Everybody seems to go to dpreview nowadays but when it comes to comparing two camera's low light performance no review site beats imaging-resource. Why? Their Dave Box. They have been posting full size jpg images of that well designed target under pretty much the same lighting since 1995.  Combine it with ImageJ-free NIH image analysis software- and you have everything you need to separate the good low noise cameras from the bad. And with hardly any work.

An A/B comparison of the  d7000 vs the D700 Click on the image to see the full size screen clip.

What does the clip show? The smaller graph is the D7000. The larger is the D700 which I stretched out a little because it's actual ISO6400 is about 12% less than the D7000's 6400 ISO.  The noise profiles were taken on the five gray patches and show the RGB signal and noise. (See my Nov 2009 post 'Fun with ImageJ' for a procedure on how I did the measurement.)

Bottom line--save your money.  When it comes to ISO 6400 jpgs straight out of the camera with the default ISO noise reduction set to normal there isn't a nits bit of difference in the noise.

And if you want to really waste money go for a $9000 D3x. With that older design the 6400 ISO signal to noise is worse.

How do I defend my heresy--that big sensors aren't the greatest of the great.  With the jpgs that we print up or post the S/N is a combination of many factors. But with modern DSLR cameras the wavelet noise reduction in the firmware trumps them all.  The myth that big sensors are always less noisy is a hold over from the days before decent noise reduction routines. Even in the old day, the noise difference wasn't all that much. Double the sensor size with a big jump in price and you only end up with 40% less photon shot noise. (See my two Nov 2009 posts on noise for a fuller explanation.)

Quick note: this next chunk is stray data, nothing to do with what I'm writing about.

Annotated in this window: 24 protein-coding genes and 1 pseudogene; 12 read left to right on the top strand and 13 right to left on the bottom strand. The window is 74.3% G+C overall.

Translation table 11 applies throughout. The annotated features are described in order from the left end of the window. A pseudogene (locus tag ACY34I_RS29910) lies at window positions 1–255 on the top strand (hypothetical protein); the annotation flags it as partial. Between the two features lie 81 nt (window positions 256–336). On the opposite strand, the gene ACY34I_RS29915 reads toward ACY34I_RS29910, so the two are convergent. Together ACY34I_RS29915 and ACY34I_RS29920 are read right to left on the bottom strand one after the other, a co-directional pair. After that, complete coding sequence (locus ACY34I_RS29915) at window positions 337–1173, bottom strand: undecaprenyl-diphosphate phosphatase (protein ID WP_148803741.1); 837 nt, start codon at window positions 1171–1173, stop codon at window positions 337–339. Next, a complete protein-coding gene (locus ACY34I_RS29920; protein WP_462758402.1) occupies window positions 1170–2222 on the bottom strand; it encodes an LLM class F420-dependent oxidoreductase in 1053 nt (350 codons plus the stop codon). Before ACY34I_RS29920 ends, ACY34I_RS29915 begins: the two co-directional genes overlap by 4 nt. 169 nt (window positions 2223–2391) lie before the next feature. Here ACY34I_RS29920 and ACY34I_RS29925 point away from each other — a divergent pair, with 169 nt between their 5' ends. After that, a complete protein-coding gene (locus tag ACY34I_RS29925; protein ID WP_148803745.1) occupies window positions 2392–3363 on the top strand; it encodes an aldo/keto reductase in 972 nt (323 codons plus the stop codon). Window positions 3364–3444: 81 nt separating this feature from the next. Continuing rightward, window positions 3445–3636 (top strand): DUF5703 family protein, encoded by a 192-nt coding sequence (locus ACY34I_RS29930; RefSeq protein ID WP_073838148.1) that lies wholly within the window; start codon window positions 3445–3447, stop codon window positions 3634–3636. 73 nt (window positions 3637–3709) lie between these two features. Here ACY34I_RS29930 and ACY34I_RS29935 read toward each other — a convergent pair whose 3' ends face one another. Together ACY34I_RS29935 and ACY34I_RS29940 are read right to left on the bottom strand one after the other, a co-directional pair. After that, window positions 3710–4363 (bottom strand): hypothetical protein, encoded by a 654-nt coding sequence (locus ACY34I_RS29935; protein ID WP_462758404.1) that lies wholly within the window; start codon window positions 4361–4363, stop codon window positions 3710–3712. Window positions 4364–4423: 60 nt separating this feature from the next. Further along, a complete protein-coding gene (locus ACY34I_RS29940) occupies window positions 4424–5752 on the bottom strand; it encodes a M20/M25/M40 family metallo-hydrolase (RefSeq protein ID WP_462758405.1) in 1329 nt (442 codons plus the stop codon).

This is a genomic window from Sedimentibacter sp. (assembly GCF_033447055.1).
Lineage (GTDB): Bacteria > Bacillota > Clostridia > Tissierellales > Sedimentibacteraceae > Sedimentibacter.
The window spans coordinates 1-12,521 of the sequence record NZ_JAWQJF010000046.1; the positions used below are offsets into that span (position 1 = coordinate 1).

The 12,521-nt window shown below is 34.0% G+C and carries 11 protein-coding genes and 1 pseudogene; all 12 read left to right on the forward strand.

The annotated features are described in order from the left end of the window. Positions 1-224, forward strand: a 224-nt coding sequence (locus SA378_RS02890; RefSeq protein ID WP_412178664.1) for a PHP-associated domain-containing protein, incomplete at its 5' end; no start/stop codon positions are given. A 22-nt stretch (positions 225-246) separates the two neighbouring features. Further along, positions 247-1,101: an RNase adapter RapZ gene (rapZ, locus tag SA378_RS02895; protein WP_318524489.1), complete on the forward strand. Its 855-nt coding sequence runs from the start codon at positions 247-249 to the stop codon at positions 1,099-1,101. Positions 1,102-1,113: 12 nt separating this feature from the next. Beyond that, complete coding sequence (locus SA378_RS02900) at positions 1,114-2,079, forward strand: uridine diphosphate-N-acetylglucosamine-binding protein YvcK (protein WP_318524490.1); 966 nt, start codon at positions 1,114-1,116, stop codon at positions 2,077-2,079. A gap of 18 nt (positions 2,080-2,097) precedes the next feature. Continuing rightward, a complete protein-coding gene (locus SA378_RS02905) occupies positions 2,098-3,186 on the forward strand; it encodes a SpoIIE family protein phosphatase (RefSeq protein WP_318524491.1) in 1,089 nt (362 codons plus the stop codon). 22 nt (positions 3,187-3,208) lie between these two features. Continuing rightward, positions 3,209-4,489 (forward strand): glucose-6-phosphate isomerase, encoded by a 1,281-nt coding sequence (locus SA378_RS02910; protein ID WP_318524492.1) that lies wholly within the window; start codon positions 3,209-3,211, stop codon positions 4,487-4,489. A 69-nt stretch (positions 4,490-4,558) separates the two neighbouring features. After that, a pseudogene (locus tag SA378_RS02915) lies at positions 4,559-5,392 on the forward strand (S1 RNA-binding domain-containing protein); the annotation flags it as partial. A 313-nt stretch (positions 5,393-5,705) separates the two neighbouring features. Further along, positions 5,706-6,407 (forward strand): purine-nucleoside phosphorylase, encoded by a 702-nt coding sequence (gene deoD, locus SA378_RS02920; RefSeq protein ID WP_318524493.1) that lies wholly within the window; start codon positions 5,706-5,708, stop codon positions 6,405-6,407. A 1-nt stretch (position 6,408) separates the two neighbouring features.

This is assuming the noise reduction is working.  When  you look at the S/N in the D3x white patch you might think that's super great except for the little spike at the beginning. Ain't true. When the noise reduction when on stage to do its strip-out-the-noise dance it got carried away. Went totally nude. What you are seeing is flat line with no detail.

Which brings up the fine art of marketing a camera.  The marketing folks try to send a sample camera to a review site as soon as possible so great reviews appear as the camera hits the stores.  And if the camera they send isn't quite ready for prime time? Who cares. Unless someone does measurements  that patch looks white and OK.

I assume the firmware was fixed before it hit the stores. Us ordinary folks might be fooled but a pro is going to notice and not put up with that sort of performance.

Here are the details.  The images I downloaded are found in the sample section of the camera review.  The lighting is supposed to be 1 foot candle or 11 lumens--they messed up a little in the D700 review.  Eleven lumens is what you find in a well lit city street at night. They also post a full series of shots where they cut the lighting back a stop at a time to show what you will see under worse conditions.

How accurate are the Imaging-resource images? Here are the measurements on a photo of a young rock hound I took a few days after I bought my D7000. ISO 6400 and NR normal. I've circled the areas where I took the noise profiles. If anything my camera maybe be slightly less noisy than the one used in the Imaging-resource review.

Edit- I forgot to explain the result box in the top photo.  If you look at the S/N in the D7000's second darkest patch you might say it's worse than the D700's S/N.  But when you calculate the rms S/N  (mean/sdev) the D7000's S/N is 20 and the D700's S/N is 17. A minor quirk of the measurement and not significant either way. After all we are dealing with random noise. 

Thursday, March 24, 2011

Chasing the best setting on a D7000

Still chasing after the best way to mate my $15 re-branded Sigma lens to my state of the DX art D7000.